Designing Modern Applications: 5 Key Principles
We are going to discuss 5 key principles to use as guideposts to design modern applications.
Since the early days of software architecture and design, there has been a tendency to capture good practices. These practices have traditionally been called design patterns, first becoming famous as the gang of 4 design patterns. These design patterns have been timeless though there have been attempts to modify them or add to them as new frameworks have emerged. They were also written over 2 decades back and a lot more learning has been experienced by the tech industry since then. What I belive is that in the modern cloud-native era, it is more important for developers to understand normative principles behind all good software architecture than prescriptive design patterns. Look at these principles as virtues, it may not be possible to stick to them in every situation but the best attempt should be made to do so.
Now, let’s dive in.
Design Principle #1: Everything is a State Machine!
Like humans, every live software component has life-cycle stages and associated states. Rather than how a component is behaving internally, the focus should be on how states are changing. These states are conveyed in the form of events.
I remember during my developer years, I learned that the best way to put comments in the code is not to put comments at all (except API documentation which is different). The idea was that code should be written in such an easy-flowing way that when someone is reviewing the code, they do not need to take the help of comments. To make the code comment-free, meaningfulness needed to be inserted into each part of the code. The same applies to the states and events. If a software component is designed the right way, its states would so meaningfully be conveyed by the events that there would not be a need for a messaging framework Every other component interested in the life-cycle of this component should simply observe these events and that would be sufficient.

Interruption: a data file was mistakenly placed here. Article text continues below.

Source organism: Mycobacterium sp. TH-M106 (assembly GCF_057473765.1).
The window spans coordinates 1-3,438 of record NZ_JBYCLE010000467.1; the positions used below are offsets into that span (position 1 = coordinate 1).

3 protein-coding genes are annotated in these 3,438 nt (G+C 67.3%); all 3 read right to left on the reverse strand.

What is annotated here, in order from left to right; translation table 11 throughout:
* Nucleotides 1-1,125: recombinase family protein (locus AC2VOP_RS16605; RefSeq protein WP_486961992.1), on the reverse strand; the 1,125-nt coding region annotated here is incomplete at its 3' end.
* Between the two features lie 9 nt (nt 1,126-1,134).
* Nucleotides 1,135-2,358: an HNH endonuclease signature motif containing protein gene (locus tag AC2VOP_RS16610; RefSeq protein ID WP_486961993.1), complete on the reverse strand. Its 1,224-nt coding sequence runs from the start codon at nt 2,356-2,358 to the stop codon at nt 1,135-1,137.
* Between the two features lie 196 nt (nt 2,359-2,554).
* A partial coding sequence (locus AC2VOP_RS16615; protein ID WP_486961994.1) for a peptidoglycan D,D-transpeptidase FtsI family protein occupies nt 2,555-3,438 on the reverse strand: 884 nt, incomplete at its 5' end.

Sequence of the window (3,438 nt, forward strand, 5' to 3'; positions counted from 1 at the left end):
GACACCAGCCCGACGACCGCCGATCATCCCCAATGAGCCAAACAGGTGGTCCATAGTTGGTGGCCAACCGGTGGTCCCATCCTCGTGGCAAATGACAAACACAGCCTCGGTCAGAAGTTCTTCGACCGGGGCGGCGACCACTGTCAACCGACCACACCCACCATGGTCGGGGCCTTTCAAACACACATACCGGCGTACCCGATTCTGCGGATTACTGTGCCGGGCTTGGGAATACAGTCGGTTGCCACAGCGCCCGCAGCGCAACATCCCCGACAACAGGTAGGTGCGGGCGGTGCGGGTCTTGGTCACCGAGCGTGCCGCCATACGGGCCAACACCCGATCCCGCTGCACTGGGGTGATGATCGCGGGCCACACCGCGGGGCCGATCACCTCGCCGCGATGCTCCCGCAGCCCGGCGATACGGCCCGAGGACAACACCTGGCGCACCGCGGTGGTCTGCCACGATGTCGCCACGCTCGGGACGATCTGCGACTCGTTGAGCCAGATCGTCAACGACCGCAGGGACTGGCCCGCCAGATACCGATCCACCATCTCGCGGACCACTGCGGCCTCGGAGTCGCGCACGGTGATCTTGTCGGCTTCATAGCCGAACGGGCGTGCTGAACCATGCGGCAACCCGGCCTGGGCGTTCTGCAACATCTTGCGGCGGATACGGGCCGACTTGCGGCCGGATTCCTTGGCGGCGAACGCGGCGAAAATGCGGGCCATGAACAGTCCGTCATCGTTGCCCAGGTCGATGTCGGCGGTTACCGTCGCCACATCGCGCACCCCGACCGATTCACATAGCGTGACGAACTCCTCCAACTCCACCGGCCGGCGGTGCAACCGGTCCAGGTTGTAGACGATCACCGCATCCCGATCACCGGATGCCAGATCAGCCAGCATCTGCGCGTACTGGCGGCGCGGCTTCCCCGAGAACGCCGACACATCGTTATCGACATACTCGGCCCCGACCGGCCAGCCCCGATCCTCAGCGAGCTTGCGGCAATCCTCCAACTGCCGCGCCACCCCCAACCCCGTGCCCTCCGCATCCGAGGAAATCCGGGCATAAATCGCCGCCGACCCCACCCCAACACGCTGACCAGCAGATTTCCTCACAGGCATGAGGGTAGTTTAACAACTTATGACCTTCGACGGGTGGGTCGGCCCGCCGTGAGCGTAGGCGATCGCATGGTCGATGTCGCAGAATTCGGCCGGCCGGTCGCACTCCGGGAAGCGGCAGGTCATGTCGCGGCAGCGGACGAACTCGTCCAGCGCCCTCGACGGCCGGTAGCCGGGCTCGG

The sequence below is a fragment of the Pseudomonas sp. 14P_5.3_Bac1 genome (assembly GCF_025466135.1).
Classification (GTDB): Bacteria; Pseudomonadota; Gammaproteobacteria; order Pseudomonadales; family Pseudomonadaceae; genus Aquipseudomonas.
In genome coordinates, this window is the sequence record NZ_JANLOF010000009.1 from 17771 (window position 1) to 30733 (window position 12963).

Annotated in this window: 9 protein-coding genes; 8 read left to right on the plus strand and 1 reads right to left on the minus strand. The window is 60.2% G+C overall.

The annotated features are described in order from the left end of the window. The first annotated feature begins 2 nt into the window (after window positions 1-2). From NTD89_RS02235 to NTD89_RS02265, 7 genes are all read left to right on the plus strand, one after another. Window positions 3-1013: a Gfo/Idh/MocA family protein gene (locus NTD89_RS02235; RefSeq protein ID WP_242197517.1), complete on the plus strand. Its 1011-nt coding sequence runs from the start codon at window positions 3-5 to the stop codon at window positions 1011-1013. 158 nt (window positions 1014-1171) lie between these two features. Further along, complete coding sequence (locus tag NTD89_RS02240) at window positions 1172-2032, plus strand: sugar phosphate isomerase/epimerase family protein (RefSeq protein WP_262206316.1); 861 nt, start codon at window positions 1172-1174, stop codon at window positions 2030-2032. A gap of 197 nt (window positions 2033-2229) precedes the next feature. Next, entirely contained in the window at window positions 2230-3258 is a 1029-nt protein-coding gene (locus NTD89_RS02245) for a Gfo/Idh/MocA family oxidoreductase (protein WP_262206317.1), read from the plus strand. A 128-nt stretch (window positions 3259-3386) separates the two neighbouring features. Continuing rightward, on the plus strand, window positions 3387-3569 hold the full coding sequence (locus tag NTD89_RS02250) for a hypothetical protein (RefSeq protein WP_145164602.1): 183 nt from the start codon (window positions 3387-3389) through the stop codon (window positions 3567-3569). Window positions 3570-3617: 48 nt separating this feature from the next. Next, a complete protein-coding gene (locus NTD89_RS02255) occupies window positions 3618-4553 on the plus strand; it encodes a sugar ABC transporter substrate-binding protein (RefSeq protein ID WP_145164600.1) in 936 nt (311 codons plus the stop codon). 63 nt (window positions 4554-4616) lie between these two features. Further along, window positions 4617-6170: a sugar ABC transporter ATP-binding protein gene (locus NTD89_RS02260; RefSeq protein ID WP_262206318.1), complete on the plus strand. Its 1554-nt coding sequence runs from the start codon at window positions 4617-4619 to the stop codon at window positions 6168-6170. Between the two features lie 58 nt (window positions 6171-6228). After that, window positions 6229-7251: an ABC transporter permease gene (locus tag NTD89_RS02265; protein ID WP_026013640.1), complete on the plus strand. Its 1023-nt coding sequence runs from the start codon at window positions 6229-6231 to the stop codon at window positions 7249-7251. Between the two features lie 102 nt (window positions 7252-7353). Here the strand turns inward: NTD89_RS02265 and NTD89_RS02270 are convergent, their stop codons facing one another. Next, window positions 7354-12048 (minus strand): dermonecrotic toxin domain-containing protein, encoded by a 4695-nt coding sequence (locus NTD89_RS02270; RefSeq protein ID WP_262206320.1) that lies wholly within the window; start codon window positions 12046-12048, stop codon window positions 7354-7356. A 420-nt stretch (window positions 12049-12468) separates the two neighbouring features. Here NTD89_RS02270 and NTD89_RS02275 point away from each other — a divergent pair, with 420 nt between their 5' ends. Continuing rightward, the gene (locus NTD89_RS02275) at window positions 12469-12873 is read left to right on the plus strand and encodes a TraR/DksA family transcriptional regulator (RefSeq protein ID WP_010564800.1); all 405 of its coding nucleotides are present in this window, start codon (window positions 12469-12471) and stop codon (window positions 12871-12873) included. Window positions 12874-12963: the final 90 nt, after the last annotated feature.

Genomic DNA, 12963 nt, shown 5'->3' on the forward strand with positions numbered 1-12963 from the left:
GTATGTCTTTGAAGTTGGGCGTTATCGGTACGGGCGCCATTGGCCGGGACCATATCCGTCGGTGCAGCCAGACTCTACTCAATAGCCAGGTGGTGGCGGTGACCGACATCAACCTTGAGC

Design Principle #2: Convention over Configuration!
These days there is a lot of talk about configuration as code. There is something better than configuration and that is convention. Convention means that it is unnecessary, confusing, and counter-productive to configure best practices. Best practices should be hard-wired in the software or framework.
One good example of that is Roost.io environments as a service platform that has all cloud-native best practices hardwired in the platform Driving on the wrong side of the road should not be a matter of choice. In the same way, dangerous features like root or privileged containers should not even be allowed.
Design Principle #3: The Law of Immutability!
There are various ways to define the law of immutability and this principle is a close associate of principle 1 i.e state machine. The key idea is that when an object carries a certain state, there should be no way to corrupt this state. If the state needs to change, a new object with a new fingerprint needs to be created.
Design Principle #4: The Git Principle!
The Git Principle can also be defined as the network of trust principle. The key idea is that merit of a software artifact is best determined by how much the network trusts and validates it. In the early days of git, the best Linux commits would get promoted by more and more developers cloning it and the commit eventually making it to Linus Torvalds repository.
Design Principle #5: The Hollywood Principle!
When an aspiring actor goes for audition in hollywood and after the audition is over he/she is told “do not call us,we will call you”. This is the hollywood principle.
This principle is also called inversion of control and is mostly enabled by a feature called dependency injection. This principle can also be called the principle of loose coupling. The key idea is that dependencies are injected at run-time in a software component so that this component is not hardwired for a specific type of dependency. One example can be lookup or directory services. The primary function of these services is how to navigate content rather than what content they are navigating. Therefore it is a good idea to separate the library of content from these services and supply the library dynamically
Summary, the moral compass!
These principles as I have stated before should be regarded as virtues rather than laws. Seasoned developers should look at every design decision from the lens of these principles and skillfully apply their wisdom and experience to derive the best software architecture.
This post was created with Typeshare